Iowa receives $53.2 million payment for tobacco

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DES MOINES — Tobacco companies involved in the landmark 1998 settlement transferred about $53.2 million to the state treasury for this year’s payment.

Over the past 24 years, Iowa has received $1.41 billion in payments under the settlement. The state will continue to receive annual Master Settlement Agreement payments in perpetuity, based on the number of cigarettes sold in the United States. The MSA is the largest colony in United States history.

“Nearly a quarter century after the Master Settlement Agreement was reached, it remains one of the most important settlements for consumers in Iowa and the country. It is our duty year after year to ensure that the terms of the agreement are met and that Iowa receives its fair share,” Attorney General Tom Miller said.

About $11.7 million of this year’s payout, or 22%, will go to the state.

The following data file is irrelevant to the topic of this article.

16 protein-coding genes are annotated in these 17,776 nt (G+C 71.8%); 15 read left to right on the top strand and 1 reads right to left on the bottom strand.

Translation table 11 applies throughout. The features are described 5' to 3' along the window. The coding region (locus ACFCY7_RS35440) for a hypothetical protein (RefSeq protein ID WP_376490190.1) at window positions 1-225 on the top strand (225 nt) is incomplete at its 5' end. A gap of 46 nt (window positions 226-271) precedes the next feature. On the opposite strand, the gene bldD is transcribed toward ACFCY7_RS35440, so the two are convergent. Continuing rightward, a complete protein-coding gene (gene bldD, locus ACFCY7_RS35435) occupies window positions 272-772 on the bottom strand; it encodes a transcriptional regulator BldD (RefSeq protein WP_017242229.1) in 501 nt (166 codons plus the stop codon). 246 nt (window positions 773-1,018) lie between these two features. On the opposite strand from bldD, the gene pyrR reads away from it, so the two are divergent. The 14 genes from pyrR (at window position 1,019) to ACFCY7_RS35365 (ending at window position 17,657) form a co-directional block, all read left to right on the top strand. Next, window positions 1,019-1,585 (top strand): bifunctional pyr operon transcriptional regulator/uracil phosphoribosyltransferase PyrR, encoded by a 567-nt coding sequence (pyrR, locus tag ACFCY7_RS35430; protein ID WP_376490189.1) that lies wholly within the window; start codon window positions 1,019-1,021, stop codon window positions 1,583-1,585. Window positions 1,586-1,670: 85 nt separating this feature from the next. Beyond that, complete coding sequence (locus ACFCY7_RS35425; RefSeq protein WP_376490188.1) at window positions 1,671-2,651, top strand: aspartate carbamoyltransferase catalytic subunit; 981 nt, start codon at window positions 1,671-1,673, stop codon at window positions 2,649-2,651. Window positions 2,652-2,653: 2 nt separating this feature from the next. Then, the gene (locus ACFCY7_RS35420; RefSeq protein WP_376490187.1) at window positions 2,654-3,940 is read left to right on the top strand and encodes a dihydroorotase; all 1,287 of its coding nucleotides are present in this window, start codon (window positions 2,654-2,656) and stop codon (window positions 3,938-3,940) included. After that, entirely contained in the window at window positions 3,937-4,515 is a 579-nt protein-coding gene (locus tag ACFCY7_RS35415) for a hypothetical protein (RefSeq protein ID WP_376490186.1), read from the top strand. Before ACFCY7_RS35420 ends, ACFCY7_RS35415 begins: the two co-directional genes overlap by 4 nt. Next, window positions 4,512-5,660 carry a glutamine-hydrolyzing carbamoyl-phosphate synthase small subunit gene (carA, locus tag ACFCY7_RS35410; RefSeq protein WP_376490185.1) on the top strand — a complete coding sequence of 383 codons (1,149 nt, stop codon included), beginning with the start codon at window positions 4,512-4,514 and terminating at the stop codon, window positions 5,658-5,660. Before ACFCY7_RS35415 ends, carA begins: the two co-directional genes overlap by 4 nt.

The remaining 78% will primarily be used to pay bondholders who purchased bonds issued by the Tobacco Settlement Authority. a

In 1998, Miller and attorneys general from 45 states signed the MSA with the nation’s four largest tobacco companies to settle lawsuits to recover billions of dollars in health care costs associated with treating tobacco-related illnesses. smoking.

Since then, several other tobacco companies have signed the agreement. The 2022 payment came from 20 companies, including Philip Morris USA, RJ Reynolds, Santa Fe Natural Tobacco, Vector and Commonwealth Brands.

The regulations created restrictions on the advertising, marketing and promotion of cigarettes, including a ban on advertising targeting children. It also includes bans on outdoor cigarette advertising and the advertising of cigarettes on public transit facilities, as well as the use of cigarette brand names on merchandise, and a host of other restrictions.

The central goal of the MSA was to reduce smoking, especially among young people. Since its announcement, cigarette sales in the United States have dropped significantly. Adult smoking rates have fallen from 24% of the US population in 1999 to 12.5% ​​in 2020, according to the US Centers on Disease Control and Prevention. Only 13.4% of high school students reported having smoked a cigarette in the past 30 days in 2020, according to the National Youth Smoking Survey.

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